Friday, March 7, 2008

Scribe Post

Hello everyone, on with the post now.

Today in the morning class we quickly went over the homework of two days ago, and then were separated into groups for a workshop (since we are done with the unit). The answers for the homework can be seen on the slides posted by Mr. K.

When we started the workshop we had a simple question, relating to Pascal's triangle.

Keep in mind that the numbers in orange are the total amount of ways of getting from A t C as well as from A to B, passing through point P. The numbers in green are the total amount of ways from C to D and finally the numbers in blue are from D t B. If you multiply all of the results (excluding point P) you will get the total amount of ways to get from A to B, which is 6x2x10 = 120

We handed that in for marks, then were left with harder problems to solve within our group. Whichever group had someone go up on the board with a solution would get points (marks).

We did many of those on the afternoon class as well, so I'll just summarize the ideas here.

"Design an experiment using the random number
function of your calculator to determine the
probability of passing a six-question multiple choice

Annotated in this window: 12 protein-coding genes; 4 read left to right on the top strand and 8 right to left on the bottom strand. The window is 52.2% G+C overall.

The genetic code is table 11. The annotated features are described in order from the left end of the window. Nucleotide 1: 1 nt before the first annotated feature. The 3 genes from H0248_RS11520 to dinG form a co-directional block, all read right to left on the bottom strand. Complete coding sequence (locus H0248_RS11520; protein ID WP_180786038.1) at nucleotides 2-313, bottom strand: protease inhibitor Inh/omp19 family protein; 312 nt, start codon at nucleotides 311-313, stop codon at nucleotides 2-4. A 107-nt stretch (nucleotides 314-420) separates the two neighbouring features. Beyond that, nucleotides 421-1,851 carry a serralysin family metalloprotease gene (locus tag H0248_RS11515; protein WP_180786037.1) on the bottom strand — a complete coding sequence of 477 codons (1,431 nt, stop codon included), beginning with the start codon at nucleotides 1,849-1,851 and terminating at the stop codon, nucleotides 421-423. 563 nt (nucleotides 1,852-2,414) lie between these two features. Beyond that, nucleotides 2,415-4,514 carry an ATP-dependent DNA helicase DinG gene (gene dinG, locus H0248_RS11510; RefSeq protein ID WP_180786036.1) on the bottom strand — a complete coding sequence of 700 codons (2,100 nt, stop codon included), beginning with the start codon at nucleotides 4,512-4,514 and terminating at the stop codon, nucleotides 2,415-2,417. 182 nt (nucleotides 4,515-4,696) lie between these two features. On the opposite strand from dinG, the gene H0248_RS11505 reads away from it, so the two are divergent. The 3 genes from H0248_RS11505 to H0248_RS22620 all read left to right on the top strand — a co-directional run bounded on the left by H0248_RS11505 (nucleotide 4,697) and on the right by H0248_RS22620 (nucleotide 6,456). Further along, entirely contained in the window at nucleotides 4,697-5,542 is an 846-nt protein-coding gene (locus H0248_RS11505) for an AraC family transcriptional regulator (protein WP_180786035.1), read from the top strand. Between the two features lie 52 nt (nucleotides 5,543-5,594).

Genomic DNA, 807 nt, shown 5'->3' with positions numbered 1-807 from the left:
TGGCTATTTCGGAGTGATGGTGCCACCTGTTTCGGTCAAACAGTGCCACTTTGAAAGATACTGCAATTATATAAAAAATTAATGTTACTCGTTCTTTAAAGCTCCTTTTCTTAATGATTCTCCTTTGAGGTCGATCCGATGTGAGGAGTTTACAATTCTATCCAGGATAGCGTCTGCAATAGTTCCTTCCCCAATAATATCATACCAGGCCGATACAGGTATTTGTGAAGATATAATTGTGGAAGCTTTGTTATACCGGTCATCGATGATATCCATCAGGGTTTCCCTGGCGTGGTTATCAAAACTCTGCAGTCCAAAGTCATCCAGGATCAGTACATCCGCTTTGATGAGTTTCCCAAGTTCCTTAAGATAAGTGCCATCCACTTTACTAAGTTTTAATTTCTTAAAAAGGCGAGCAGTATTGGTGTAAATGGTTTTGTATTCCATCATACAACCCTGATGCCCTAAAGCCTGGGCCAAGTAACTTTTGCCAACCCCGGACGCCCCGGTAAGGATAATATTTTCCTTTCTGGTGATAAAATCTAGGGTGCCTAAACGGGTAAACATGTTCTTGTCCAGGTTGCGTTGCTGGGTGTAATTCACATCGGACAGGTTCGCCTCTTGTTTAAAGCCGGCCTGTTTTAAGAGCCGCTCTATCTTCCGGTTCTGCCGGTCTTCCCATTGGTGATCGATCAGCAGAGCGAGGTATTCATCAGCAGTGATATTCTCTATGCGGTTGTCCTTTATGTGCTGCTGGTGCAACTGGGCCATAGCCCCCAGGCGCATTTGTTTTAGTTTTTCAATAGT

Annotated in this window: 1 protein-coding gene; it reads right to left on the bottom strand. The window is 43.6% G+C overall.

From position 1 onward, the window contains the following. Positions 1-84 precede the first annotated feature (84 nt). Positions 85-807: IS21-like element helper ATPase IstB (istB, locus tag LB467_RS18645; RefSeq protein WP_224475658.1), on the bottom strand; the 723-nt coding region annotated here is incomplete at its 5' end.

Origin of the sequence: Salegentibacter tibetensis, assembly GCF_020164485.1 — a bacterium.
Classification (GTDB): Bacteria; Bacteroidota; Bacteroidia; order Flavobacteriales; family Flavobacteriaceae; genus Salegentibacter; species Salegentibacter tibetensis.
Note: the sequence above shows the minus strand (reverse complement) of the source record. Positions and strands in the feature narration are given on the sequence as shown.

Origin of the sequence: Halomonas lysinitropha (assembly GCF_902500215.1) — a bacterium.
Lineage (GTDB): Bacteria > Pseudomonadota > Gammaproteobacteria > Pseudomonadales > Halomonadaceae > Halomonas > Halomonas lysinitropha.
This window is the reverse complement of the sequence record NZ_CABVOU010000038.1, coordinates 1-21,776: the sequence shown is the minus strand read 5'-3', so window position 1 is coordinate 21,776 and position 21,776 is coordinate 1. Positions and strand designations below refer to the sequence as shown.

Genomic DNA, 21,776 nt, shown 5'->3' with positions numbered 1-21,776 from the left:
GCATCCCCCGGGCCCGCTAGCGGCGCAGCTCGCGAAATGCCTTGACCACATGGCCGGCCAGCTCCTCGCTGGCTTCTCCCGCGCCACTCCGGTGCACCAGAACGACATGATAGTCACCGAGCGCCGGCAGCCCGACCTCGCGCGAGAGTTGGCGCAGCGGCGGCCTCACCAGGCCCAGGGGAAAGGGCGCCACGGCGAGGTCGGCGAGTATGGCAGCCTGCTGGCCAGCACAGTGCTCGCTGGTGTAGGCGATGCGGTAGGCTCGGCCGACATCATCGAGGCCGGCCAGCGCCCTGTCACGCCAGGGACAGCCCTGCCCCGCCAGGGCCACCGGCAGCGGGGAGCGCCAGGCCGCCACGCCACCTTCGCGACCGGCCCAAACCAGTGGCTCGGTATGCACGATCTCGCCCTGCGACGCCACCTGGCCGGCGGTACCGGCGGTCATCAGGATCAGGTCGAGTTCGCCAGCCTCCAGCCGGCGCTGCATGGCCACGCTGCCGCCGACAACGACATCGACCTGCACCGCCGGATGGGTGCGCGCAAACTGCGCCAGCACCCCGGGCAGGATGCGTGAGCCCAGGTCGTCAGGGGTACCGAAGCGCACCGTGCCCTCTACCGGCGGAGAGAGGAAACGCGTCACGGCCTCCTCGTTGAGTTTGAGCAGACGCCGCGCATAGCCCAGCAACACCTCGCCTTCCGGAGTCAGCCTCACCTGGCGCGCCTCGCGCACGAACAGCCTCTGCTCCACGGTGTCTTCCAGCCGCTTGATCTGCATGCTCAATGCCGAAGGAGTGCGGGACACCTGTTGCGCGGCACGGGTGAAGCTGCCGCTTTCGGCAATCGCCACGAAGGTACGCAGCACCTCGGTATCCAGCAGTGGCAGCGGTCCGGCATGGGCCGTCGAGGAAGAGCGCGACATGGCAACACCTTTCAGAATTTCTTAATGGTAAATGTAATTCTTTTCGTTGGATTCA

test if you guess all the answers. Each question has
four answers, and one answer is correct in each case.
How many simulations would seem reasonable? What
is the experimental probability of getting at least 50%
on the test?"

For this problem we had 3 different solutions, that were all close to the real value. You you'd need your randBin function of your calculator for it, with the numbers (6, 1/4, 5) meaning that every result you'll have 5 numbers showing, ranging from 0 through 4, for the 6 questions in the problem.

The question after that we had to remember the difference between Pick formula and the Choose formula, being that the order of the numbers matters for Pick formula (I use the saying P is for picky to remember that)

"A party of eight boys and eight girls are going for a picnic. Six of the party can
ride in one car, and four in another. The rest must walk. (Assume anyone can

For this problem we used the choose formula to solve, since the orders of boys and girls do not matter. Remember that even though we did it in separate steps in class, we will most likely be asked the last question in a test.

Finally we were asked a simple question again:
"Fred is in a class that has 7 boys and 15 girls. The teacher selects partners for
a project by drawing names from a hat. What is the probability that Fred's
partner will be a boy?"

The solution for that was rather easy so I'll just explain what to do. Since Fred himself is one of the 7 boys in his class, there are only 6 other boys that can be his partner, and there are 15 girls, making it a total of 21 possible partners. So, his chance of being teamed up with a boy is 6/21, or 29%.

Well, that's all we did today. Remember to do your BOB posts since our test is on Tuesday. Bring up any questions for Monday's class, which we will use for a pretest.

And... the next scribe is..... *drum roll*
JESSIE. Good luck, haha.

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